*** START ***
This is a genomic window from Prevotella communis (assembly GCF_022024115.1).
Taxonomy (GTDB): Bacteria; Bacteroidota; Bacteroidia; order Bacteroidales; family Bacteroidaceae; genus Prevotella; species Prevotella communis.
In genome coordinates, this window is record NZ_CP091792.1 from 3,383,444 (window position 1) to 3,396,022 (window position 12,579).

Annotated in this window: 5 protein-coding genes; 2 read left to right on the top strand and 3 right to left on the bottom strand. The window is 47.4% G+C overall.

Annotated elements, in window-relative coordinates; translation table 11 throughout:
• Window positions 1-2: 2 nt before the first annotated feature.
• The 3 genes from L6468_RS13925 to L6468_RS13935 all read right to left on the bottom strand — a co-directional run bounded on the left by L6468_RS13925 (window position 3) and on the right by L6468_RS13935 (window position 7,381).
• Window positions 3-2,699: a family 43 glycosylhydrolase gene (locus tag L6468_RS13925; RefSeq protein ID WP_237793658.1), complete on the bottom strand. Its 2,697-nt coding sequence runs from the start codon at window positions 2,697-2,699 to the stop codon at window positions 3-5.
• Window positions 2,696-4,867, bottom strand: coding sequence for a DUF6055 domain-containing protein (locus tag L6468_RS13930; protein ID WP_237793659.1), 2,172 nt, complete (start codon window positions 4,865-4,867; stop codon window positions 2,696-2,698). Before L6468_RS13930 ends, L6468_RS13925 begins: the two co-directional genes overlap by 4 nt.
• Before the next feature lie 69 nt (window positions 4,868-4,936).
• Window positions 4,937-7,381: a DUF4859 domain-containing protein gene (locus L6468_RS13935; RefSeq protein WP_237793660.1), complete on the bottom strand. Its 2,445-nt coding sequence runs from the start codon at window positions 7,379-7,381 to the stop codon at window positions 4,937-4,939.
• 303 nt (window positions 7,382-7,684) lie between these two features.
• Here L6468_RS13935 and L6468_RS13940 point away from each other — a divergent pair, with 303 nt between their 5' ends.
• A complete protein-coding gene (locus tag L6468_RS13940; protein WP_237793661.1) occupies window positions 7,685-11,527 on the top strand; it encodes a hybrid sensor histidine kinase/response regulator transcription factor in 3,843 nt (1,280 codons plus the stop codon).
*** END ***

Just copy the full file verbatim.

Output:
This is a genomic window from Prevotella communis (assembly GCF_022024115.1).
Taxonomy (GTDB): Bacteria; Bacteroidota; Bacteroidia; order Bacteroidales; family Bacteroidaceae; genus Prevotella; species Prevotella communis.
In genome coordinates, this window is record NZ_CP091792.1 from 3,383,444 (window position 1) to 3,396,022 (window position 12,579).

Annotated in this window: 5 protein-coding genes; 2 read left to right on the top strand and 3 right to left on the bottom strand. The window is 47.4% G+C overall.

Annotated elements, in window-relative coordinates; translation table 11 throughout:
• Window positions 1-2: 2 nt before the first annotated feature.
• The 3 genes from L6468_RS13925 to L6468_RS13935 all read right to left on the bottom strand — a co-directional run bounded on the left by L6468_RS13925 (window position 3) and on the right by L6468_RS13935 (window position 7,381).
• Window positions 3-2,699: a family 43 glycosylhydrolase gene (locus tag L6468_RS13925; RefSeq protein ID WP_237793658.1), complete on the bottom strand. Its 2,697-nt coding sequence runs from the start codon at window positions 2,697-2,699 to the stop codon at window positions 3-5.
• Window positions 2,696-4,867, bottom strand: coding sequence for a DUF6055 domain-containing protein (locus tag L6468_RS13930; protein ID WP_237793659.1), 2,172 nt, complete (start codon window positions 4,865-4,867; stop codon window positions 2,696-2,698). Before L6468_RS13930 ends, L6468_RS13925 begins: the two co-directional genes overlap by 4 nt.
• Before the next feature lie 69 nt (window positions 4,868-4,936).
• Window positions 4,937-7,381: a DUF4859 domain-containing protein gene (locus L6468_RS13935; RefSeq protein WP_237793660.1), complete on the bottom strand. Its 2,445-nt coding sequence runs from the start codon at window positions 7,379-7,381 to the stop codon at window positions 4,937-4,939.
• 303 nt (window positions 7,382-7,684) lie between these two features.
• Here L6468_RS13935 and L6468_RS13940 point away from each other — a divergent pair, with 303 nt between their 5' ends.
• A complete protein-coding gene (locus tag L6468_RS13940; protein WP_237793661.1) occupies window positions 7,685-11,527 on the top strand; it encodes a hybrid sensor histidine kinase/response regulator transcription factor in 3,843 nt (1,280 codons plus the stop codon).